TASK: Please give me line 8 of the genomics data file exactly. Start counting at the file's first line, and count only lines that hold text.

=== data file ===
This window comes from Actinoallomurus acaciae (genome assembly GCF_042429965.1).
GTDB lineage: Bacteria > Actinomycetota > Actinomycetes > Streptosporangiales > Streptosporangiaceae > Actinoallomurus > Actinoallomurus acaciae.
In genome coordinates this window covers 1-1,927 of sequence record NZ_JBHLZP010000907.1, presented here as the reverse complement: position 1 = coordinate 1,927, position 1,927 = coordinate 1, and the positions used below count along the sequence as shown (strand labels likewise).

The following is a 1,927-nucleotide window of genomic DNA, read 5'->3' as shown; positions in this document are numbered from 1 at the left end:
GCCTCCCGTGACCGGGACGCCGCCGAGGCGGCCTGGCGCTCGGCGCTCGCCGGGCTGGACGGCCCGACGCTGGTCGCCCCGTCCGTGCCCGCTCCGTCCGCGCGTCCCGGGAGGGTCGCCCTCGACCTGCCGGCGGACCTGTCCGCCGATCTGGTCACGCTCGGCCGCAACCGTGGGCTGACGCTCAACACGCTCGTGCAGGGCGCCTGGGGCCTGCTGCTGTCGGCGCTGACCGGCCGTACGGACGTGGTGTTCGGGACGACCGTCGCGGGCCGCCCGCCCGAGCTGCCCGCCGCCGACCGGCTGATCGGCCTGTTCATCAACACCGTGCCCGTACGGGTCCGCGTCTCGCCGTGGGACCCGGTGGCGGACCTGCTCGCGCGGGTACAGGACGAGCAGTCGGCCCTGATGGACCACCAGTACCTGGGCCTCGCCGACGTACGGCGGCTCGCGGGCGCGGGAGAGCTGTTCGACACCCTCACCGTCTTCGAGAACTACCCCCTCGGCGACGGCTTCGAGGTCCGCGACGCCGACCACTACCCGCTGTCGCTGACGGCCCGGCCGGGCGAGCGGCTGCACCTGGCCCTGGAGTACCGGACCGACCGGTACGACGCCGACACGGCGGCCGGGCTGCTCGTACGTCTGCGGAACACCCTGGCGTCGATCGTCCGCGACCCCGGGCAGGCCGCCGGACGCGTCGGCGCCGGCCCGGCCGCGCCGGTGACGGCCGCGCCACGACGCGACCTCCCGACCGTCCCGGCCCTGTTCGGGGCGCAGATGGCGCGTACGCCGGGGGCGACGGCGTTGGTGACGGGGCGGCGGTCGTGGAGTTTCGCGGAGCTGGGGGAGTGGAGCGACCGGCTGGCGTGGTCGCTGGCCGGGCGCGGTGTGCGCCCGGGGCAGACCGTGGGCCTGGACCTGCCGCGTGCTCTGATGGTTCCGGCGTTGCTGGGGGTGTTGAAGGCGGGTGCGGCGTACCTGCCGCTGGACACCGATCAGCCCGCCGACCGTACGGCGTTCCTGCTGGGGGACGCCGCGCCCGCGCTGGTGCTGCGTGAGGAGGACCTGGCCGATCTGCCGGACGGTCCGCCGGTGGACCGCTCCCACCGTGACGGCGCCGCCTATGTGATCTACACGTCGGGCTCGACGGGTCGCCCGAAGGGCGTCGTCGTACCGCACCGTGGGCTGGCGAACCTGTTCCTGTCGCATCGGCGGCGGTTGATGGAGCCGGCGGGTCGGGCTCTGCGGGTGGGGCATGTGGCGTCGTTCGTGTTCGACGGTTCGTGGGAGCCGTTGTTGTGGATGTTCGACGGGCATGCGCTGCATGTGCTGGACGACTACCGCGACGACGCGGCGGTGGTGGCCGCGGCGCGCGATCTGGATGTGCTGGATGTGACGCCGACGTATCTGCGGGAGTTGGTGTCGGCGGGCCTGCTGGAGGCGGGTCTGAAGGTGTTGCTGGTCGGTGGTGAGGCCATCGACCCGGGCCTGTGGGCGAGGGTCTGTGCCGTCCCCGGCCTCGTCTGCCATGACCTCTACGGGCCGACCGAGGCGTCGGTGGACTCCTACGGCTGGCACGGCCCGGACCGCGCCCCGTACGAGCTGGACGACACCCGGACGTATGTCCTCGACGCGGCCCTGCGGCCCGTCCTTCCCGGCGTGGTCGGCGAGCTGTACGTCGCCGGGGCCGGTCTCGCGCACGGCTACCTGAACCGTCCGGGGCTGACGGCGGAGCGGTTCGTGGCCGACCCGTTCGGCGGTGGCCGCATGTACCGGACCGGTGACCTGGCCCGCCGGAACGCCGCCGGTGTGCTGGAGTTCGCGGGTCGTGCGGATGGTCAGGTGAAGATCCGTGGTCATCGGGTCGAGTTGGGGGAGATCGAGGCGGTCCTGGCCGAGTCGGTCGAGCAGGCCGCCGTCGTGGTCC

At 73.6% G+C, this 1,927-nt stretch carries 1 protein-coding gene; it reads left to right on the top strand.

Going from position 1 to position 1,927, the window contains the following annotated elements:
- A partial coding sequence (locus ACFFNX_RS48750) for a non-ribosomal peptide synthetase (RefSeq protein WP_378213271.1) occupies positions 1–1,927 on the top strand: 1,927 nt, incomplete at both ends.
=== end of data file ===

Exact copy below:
- A partial coding sequence (locus ACFFNX_RS48750) for a non-ribosomal peptide synthetase (RefSeq protein WP_378213271.1) occupies positions 1–1,927 on the top strand: 1,927 nt, incomplete at both ends.